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  • Christopher Angulo
    January 1, 1970
    I didn't want to like this book, and for the first hundred pages, I felt justified in my feelings. There wasn't much in those first 100 pages that I didn't know, or hadn't read before. The rest of the book though... wow! I loved his analysis and framing of events. It was fast paced and I felt that I could picture things as they happened. Most importantly, it provided some excellent lenses to see Joseph and Nauvoo in new ways that have strengthened my faith, but also increased my I didn't want to like this book, and for the first hundred pages, I felt justified in my feelings. There wasn't much in those first 100 pages that I didn't know, or hadn't read before. The rest of the book though... wow! I loved his analysis and framing of events. It was fast paced and I felt that I could picture things as they happened. Most importantly, it provided some excellent lenses to see Joseph and Nauvoo in new ways that have strengthened my faith, but also increased my charity/understanding for humanity.
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  • Brett Hinton
    January 1, 1970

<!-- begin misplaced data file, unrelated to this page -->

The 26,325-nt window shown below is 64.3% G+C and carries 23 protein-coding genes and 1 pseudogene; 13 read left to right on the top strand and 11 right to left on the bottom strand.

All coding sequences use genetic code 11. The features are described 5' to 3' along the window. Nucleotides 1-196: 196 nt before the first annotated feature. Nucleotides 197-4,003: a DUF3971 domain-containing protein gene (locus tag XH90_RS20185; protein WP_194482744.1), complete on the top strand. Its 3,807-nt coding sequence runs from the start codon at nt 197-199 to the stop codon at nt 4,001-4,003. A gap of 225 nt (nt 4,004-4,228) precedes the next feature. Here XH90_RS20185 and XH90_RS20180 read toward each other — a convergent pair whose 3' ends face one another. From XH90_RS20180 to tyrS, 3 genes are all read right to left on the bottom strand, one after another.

I wanted to like it more than I did. I think it succeeds at telling a more balanced narrative of the political realities of governing Nauvoo and it's controversial charter with accompanying ramifications throughout the years including it's significant impact on the conditions leading to Joseph and Hyrum's death. Polygamy in all its messiness is a significant thread throughout. It's treatment is largely centered around the author's theme for the book and remains a topic which rarely allows for I wanted to like it more than I did. I think it succeeds at telling a more balanced narrative of the political realities of governing Nauvoo and it's controversial charter with accompanying ramifications throughout the years including it's significant impact on the conditions leading to Joseph and Hyrum's death. Polygamy in all its messiness is a significant thread throughout. It's treatment is largely centered around the author's theme for the book and remains a topic which rarely allows for uncomplicated explanations. There was interesting background on the introduction of Freemasonry during the Nauvoo era that I hadn't read much of. In the end, I think it is a worthwhile read into the expansive and often radical reimagination of political, social and religious life that Joseph drove during the Nauvoo era. Some areas I feel left me a little wanting: the treatment of polygamy during this era (and in general) can be a difficult one but it seemed both overrepresented and underdeveloped (is that even possible?) It's likely my own cognitive dissonance got in the way with the author's message. I also had this feeling that, while the author attempted to provide some backstory for the events leading up to the Nauvoo era and the accompanying impacts those events had on the evolution of societal, governmental and judicial thought of the Saints, it wasn't quite enough. I feel like there is great coverage of the magnitude and frequency of abuse of habeus corpus (to the point of absurbity from Joseph), for example, which allows me to have a much better understanding of the reasoning behind the state and national government responses along with citizens and towns around Nauvoo. I don't feel the same about the coverage of the magnitude and frequency of judicial or governmental efforts previous to the Nauvoo era that likely contributed to the extremism we see represented during the Nauvoo era. In the end, while I didn't love the book, I think it provides a valuable lens to see the Nauvoo era in both from American frontier history and Church history.